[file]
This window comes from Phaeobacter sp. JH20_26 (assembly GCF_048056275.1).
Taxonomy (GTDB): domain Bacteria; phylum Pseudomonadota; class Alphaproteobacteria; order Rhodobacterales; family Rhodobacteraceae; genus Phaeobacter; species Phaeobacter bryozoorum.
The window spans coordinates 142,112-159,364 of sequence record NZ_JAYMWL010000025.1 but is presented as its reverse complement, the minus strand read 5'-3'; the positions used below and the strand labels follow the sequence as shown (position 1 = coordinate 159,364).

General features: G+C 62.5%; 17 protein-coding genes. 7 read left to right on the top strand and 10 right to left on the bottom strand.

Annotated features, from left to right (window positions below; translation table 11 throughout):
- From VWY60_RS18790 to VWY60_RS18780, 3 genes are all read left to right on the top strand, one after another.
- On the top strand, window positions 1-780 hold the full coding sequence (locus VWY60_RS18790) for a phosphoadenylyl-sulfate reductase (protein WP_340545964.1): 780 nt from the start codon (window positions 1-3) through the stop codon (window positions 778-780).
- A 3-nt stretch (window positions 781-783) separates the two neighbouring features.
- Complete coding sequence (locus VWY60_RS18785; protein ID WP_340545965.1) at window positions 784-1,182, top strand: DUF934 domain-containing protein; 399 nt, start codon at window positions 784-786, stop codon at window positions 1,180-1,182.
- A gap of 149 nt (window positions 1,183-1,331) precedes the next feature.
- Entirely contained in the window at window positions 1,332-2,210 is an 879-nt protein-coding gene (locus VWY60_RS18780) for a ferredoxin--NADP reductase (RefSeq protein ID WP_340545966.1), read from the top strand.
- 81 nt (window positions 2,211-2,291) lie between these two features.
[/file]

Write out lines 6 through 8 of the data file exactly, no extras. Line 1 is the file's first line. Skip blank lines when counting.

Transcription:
- From VWY60_RS18790 to VWY60_RS18780, 3 genes are all read left to right on the top strand, one after another.
- On the top strand, window positions 1-780 hold the full coding sequence (locus VWY60_RS18790) for a phosphoadenylyl-sulfate reductase (protein WP_340545964.1): 780 nt from the start codon (window positions 1-3) through the stop codon (window positions 778-780).
- A 3-nt stretch (window positions 781-783) separates the two neighbouring features.